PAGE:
The power level of Mage is such that every matchup, except maybe for Hunter, feels winnable. [Hearthstone Card (Luna’s Pocket Galaxy) Not Found] is a hell of a card, especially when you’re cheating it out on turn 5 or 6 through Dragoncaster. This level of mana-cheating is frankly obscene. 

We’ve beaten this point to death over the past few months, but Jaina has no game against Rexxar. Absolutely none. Highlander Mage’s results against Hunter are deplorable. And Dragon Hunter is almost as bad a matchup as Face Hunter once was. That’s certainly rough at a time when over 23% of the meta is dominated by Rexxar, but outside of this one opponent, Mage enjoys a balanced matchup spread, including competitive winrates against Galakrond Rogue, Galakrond Warrior, Druid and Priest. 


Mech Paladin continues to lose players, dropping to a playrate of 3.35% between five and Legend. Thanks to strong matchups against Druid and Hunter, Mech Paladin remains a competitive option for the climb from lower ranks, but Galakrond is becoming even more of an impediment to Uther’s success. 

Galakrond Rogue, in particular, presents a severe challenge; over a sample of 7,500 games between five and Legend, Mech Paladin has only managed to win 43.7% of matches against Rogue. Alongside Valeera’s admirable early-game removal, Sap is a sure-fire Magnetic-killer. Galakrond Rogue’s dominance at the top of the ladder has driven Mech Paladin almost entirely out of the Legend meta. 

Despite struggles against Rogue, we believe Mech Paladin’s matchup spread has improved a bit this week, in light of Galakrond Warrior’s continued decline. Over the past two weeks, Garrosh’s meteoric resurgence has been hell on Uther. Warrior outarmors Paladin’s reach and out-tempoes the archetype’s fast starts. Over a sample of 3,200 games between five and Legend, Warrior has trounced Mech Paladin, earning a winrate of 64%. The recent downturn in Warrior’s playrate should soothe Uther’s spirits, especially at lower ranks, where Paladin is more than happy beating up on Hunter and Druid. 


With Valeera everywhere, Anduin isn’t feeling safe. 

Despite considerable volatility at Legend, the class’ strongest archetype, Resurrect Priest, held steady this week at a representation slightly above 4% between ranks five and Legend. At lower ranks, where Rogue’s influence wanes, Anduin is strong against both Hunter and Druid, but these matchups alone aren’t sufficient to buoy Priest’s depressed winrate. 

At Legend, where Rogue is truly omnipresent, Resurrect Priest commands a paltry 2.35% of the format. Add to the Rogue problem a pitiful matchup against Highlander Mage and it looks increasingly unlikely that Priest will ever break back into the Legend meta. Nor is it much use for the climb; Priest’s matchup spread only worsens the further up on the ladder you reach.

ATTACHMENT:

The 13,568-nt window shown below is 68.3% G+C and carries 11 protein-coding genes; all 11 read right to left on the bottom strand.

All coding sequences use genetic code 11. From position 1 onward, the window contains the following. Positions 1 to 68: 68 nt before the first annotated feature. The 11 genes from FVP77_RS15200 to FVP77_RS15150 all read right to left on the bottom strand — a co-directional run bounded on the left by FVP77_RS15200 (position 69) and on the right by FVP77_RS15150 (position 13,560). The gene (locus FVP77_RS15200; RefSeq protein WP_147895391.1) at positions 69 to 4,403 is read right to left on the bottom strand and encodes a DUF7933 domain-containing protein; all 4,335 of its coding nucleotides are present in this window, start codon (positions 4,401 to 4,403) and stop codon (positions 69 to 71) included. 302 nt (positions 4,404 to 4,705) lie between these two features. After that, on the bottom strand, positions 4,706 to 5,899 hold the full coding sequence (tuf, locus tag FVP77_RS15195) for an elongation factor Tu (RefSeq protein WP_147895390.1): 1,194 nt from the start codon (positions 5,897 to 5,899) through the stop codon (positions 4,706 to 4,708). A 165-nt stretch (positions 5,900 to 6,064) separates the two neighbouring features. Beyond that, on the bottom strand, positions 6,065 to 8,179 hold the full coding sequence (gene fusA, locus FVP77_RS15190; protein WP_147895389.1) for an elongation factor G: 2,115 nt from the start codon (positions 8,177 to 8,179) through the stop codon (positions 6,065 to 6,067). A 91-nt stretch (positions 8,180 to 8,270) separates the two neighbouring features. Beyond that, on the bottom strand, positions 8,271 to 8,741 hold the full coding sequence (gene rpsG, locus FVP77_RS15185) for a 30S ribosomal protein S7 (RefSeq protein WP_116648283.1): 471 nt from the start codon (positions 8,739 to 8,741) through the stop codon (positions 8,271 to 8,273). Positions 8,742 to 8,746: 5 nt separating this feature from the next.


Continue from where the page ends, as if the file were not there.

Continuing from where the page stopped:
And things may be about to get worse. With the decline of Warrior over the past week, Priest is on the verge of losing an outstanding matchup. The modest return of Embiggen Druid is unlikely to balance things out, even though Anduin maintains a strong winrate against Malfurion. 


Galakrond Rogue remains the most popular archetype at the highest ranks of play, topping out near a representation of 30% at Legend. The archetype’s popularity drops steadily as you approach the rank five floor, where Rogue captures over 16% of the format. Given the archetype’s power level, Galakrond Rogue is likely underplayed at lower ranks, though the deck’s relatively high skill cap is sure to scare away some players near the rank five floor. 

Dragon Hunter, Resurrect Priest and Highlander Mage have maintained their popularity across all ranks, ensuring that Valeera finds an ample supply of winning matchups. At the same time, Galakrond Warrior is on the backfoot this week, which is a good thing for Rogue players looking to climb as we near the middle of the month; this is a losing matchup for Valeera at lower ranks, though one that becomes far more competitive at Legend. 

The minor uptick in Embiggen Druid’s representation is likely insufficient to cause Rogue any problems, but it’s a trend to watch out for; given the omnipresence of Rogue, further growth in Druid’s playrate could be a possibility. 

Remember, Boompistol Bully remains an option if you’re facing a lot of mirrors and / or Galakrond Warrior. Just replace one Sap

For a brief moment, it seemed as though Highlander Galakrond Rogue was making a triumphant return to the format. At the beginning of the week, we observed a substantial increase in Highlander’s popularity, but the surge of interest seems to be over already. 

From a recent Legend peak of 5%, Highlander’s playrate has fallen once again to a low of 1.52%. This trend, a surge then recession, was mirrored at lower ranks. Highlander’s playrate today stands at 1.72% between ranks five and Legend. Dragon Hunter and Galakrond Rogue are likely too popular for this archetype to find sustained success in the current meta. 


We’re running low on snark, but Shaman still sucks. Here’s hoping the reboot of Sludge Slurper can give the class a much-needed boost. 


Warlock sucks, too, to be honest. 

Thanks to poor matchups against Galakrond Warrior (pitiful, actually), Galakrond Rogue (m’eh) and Highlander Mage (solidly bad), Control Galakrond Warlock’s winrate has tanked. This week, the archetype’s playrate fell to a new low of 1.79% between ranks five and Legend. Sure, the recent decline of Galakrond Warrior will help, but not by enough. 

Competitive matchups against Embiggen Druid, Dragon Hunter and Galakrond Rogue make Zoo Gul’dan’s best archetype at the moment, but that’s not saying much. In any event, no one’s playing the deck. That’s especially true at Legend, where Zoo’s representation is below 1%. 


Galakrond Warrior has entered a second week of decline at lower ranks, falling to an aggregate playrate of 7.6% between ranks five and three. Players at higher ranks are more bullish on the archetype; after a week of significant declines at Legend, Galakrond Warrior’s losses tapered off this week, stabilizing at a healthy playrate over 10%. Warrior’s popularity steadily climbs as you rank up, reaching a peak of 12.73% at rank one, before falling back to 10.25% at Legend.

Outside of Druid, Galakrond Warrior’s matchup spread remains strong. Dragon Hunter is a snap. Paladin doesn’t stand a chance. Shaman and Warlock are bad jokes. Even Garrosh’s poor matchups are competitive. Galakrond Rogue is a tussle, but Warrior is thoroughly capable of edging out Rogue. Highlander Mage presents a challenge, but wins out in only 51% of cases. Embiggen Druid’s continued decline at Legend is yet another positive sign for Garrosh. 

While some of these matchups (Rogue and Mage, specifically) worsen at higher ranks of play, Warrior continues to be well-positioned to take advantage of the current meta.

Halfway through March, the Standard Meta is probably getting a little stale. Thank the Old Gods we have a new rotation to look forward to. March 17th can't come soon enough. What do you think will be revealed? Let us know in the comments!